Coronavirus: A Synthetic Solution
What’s the fastest route to a COVID-19 vaccine?
Eric van Hofe | | Opinion
The novel coronavirus appears to be less severe in terms of mortality than SARS or avian influenza, averaging about two percent, but it is far more infectious. The worry is that if too many people contract the virus at once, healthcare systems will not be able to cope with the sudden demand. In any case, however big the initial wave of infections may be, there’s a good chance that the virus will not go away entirely but re-emerge at a later date. There’s also the possibility that the virus could mutate into an even more virulent strain. Lastly, it is clear from the emergence of a number of pandemic and potentially pandemic viruses over the last 15 years – from SARS and bird flu to Ebola – that COVID-19 will not be the last. In short, the need for a vaccine to address these threats could not be more pressing.
For the past 20 years, I’ve been involved in developing immunotherapies for cancer as well as infectious disease. We first began exploring the use of our synthetic peptide technology around 15 years ago when SARS and the avian influenza virus emerged. With avian influenza, in particular, it was nearly impossible to develop a traditional vaccine where you could simply grow large quantities of inactivated virus because the virus would destroy the biological systems needed to manufacture the vaccine. Even if this were successful, developing a traditional vaccine is time consuming.
A much faster approach is to take protein fragments from the virus and use those to stimulate the immune system. These can be manufactured synthetically and do not need to be produced in any biological system, meaning large quantities can be produced quickly. An advantage of our approach is that we modify the peptides, so that they are sure to be recognized by critical components of the immune system.
Previously, we conducted a clinical study with our modified avian influenza peptides, with promising results. We’ve also found that there’s an overlap between the H1N1 swine flu and avian flu in terms of the peptides usable as a vaccine. The result of these studies is that we have identified a process whereby we can, in a relatively short period of time (roughly three to five months), identify peptides that could be used to immunize people.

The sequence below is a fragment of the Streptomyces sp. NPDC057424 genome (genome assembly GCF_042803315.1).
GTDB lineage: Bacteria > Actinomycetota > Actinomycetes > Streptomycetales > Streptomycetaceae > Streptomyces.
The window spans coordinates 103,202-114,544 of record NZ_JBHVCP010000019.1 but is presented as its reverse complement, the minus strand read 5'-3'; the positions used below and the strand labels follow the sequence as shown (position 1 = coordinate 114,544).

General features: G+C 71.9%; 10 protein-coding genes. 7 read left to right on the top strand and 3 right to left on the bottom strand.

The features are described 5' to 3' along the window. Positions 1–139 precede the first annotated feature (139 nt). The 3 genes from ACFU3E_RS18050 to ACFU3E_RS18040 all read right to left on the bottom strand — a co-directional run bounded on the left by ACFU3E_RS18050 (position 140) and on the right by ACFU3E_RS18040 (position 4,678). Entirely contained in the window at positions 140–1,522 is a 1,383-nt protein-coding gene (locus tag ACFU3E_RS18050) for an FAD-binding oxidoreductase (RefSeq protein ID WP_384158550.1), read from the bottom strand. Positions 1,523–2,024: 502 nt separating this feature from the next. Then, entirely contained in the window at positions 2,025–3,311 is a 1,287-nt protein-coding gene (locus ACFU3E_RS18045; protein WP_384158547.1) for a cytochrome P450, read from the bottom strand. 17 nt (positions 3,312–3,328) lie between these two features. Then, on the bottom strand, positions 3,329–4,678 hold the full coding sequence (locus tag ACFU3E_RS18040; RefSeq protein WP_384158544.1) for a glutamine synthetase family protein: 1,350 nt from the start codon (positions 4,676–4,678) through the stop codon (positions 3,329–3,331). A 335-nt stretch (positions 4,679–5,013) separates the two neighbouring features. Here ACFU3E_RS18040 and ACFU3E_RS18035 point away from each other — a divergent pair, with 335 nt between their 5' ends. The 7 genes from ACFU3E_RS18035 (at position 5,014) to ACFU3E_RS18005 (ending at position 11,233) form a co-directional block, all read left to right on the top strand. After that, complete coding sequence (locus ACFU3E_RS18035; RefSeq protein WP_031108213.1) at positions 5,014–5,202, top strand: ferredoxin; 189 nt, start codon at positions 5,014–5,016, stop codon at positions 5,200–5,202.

There is an 80 percent homology between the novel coronavirus and SARS. We’re currently working with another company that specializes in identifying active peptides usable as a vaccine to see if there’s an overlap between the peptides we identified in SARS and those in SARS-CoV-2. In addition, computer algorithms have improved significantly in being able to predict active peptides just from the genetic sequence of the virus. The final step is to then take blood cells from people who have recovered from coronavirus and see if they recognize these vaccine peptides. If they do, this is good confirmation that they will make a useful vaccine.
With any infectious disease outbreak, there is generally a great deal of initial interest and funding from governments, particularly if there’s the potential for high mortality, until the pandemic passes – and then the funding dries up. Unfortunately, this means that we, as an industry dependent on funding to make advances, are hampered from following through as efficiently as possible in terms of learning what it takes to quickly develop a useful vaccine for a novel agent. It is clear now that the coronavirus is different. It is already having a significant impact on healthcare systems and economies and may well never go away.
I recall that, during the avian flu outbreak, President George Bush Jr announced that the US Federal Government would put $3 billion into research. It seems inevitable that there will be significantly more funding for coronavirus, given the effect it is already having. This time, I believe we will see a more concerted and sustained effort to develop an effective vaccine, as well as a more significant investment in pandemic preparedness.
In terms of where we’re at regarding a potential vaccine, there are basically four novel approaches being taken: DNA, RNA and recombinant protein vaccines, and our synthetic modified peptide approach. Trials have started with an RNA vaccine being developed by Moderna. While promising, there are currently no RNA vaccines on the market. We believe that the synthetic approach will be the fastest way to a vaccine but acknowledge that, with unprecedented investment in vaccine development, we may also see some success using more traditional approaches. The main advantage we have is the excellent safety record of peptides in general and our modified peptides in particular. But it is not at all unlikely that some of these novel approaches will be combined.
One thing is for sure: we must not forget the lessons that will be learned over the next year or two because it is inevitable that we will experience something like the new coronavirus again. We must take the learnings from this period and apply them more effectively in the future. My only hope is that we do not have to do too much more learning the hard way.
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